Work-Study vs. Off-Campus Student Jobs
Covering the cost of college means some students work when they’re on campus. Balancing classwork and a job can be tough, but it’s not impossible.
Here’s a look at he pros and cons of on- and off-campus jobs.
The Federal Work-Study (FWS) program awards jobs to students based on financial need. In addition to putting cash in a student’s pocket, earnings from these jobs are considered financial aid and don’t count as income on the Free Application for Federal Student Aid (FAFSA).
Here’s everything you need to know about taking part in the Federal Work-Study Program:
- Earnings are exempt from Social Security and Medicare taxes
- Federal Work-Study is subject to the federal minimum wage, currently $7.25 per hour
- Most jobs are located on campus
- Off-campus jobs are available. These jobs must be in the public interest and are include jobs such as tutoring. Each college must use a minimum of 7 percent of its Federal Work-Study funding for community-service jobs
- Ideally, jobs should pertain to a student’s major, but don’t always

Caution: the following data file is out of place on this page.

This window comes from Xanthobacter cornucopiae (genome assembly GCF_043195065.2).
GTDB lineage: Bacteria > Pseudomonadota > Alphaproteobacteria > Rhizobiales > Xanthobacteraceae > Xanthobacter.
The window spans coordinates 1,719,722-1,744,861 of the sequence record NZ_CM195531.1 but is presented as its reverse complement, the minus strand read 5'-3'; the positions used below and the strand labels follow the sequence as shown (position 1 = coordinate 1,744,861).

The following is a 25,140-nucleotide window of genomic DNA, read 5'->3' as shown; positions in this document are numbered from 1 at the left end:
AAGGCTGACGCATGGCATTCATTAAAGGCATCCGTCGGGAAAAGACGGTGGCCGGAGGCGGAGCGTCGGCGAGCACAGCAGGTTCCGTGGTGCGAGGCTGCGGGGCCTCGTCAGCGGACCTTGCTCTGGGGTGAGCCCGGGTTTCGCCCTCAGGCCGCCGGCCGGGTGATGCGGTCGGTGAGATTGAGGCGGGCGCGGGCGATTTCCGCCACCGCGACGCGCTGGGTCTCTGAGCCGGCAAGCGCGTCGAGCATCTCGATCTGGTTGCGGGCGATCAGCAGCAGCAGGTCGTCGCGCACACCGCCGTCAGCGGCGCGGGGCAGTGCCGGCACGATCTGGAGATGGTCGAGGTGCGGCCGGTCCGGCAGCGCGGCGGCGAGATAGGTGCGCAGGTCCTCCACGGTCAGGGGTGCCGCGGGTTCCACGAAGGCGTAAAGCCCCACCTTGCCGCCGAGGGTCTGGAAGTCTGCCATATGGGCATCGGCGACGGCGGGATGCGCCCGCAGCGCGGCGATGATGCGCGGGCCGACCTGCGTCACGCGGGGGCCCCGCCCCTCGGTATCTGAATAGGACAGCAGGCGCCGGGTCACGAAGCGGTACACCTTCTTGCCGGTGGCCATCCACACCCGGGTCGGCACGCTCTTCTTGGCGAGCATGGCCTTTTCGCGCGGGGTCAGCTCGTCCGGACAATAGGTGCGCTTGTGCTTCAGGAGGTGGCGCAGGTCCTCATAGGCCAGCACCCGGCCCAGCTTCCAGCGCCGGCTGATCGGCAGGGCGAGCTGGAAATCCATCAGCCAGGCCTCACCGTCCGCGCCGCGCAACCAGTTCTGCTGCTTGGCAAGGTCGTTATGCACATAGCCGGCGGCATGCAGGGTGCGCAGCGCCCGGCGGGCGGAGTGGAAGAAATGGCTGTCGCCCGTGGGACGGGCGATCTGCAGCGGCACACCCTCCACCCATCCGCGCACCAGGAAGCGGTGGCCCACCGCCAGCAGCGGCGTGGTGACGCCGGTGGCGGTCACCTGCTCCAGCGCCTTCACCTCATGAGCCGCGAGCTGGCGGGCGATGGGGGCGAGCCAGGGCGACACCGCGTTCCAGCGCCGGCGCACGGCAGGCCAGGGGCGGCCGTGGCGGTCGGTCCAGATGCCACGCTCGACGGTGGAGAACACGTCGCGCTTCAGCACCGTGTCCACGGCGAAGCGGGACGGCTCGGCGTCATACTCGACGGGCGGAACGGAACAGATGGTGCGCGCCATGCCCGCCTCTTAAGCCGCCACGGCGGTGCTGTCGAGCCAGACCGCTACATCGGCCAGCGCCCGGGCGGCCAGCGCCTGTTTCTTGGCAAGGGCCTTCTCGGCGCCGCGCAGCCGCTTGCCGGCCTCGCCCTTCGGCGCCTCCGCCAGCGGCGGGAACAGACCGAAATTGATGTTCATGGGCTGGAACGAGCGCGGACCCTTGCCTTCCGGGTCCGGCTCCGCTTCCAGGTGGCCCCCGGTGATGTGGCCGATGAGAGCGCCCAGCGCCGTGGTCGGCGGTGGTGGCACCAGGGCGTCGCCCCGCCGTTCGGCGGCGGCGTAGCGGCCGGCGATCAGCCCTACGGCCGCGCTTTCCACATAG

- Students typically work 12 hours or less a week. Students who work full-time while attending college are half as likely to graduate.
- Work-study positions typically are accommodating of a student’s academic schedule. Working during a class is prohibited, with a few exceptions
- In addition to earning a wage, students also can receive college credit while working
Working an off-campus job, however, has it’s own set of perks. Although these jobs won’t be as flexible as the Federal Work-Study program, here’s a look at what they can provide:
- Most off-campus jobs pay better than Federal Work-Study positions
- Most off-campus jobs are less than 2 miles from campus
- There might be more job options off campus
- Students can work full-time during the summer at an off-campus job, an option that is typically not available for Federal Work-Study jobs
- Students do not need to demonstrate financial need to qualify for an off-campus job
- A portion of a student's income isn't countedt toward the FAFSA. In 2017-2018, that amount is $6,420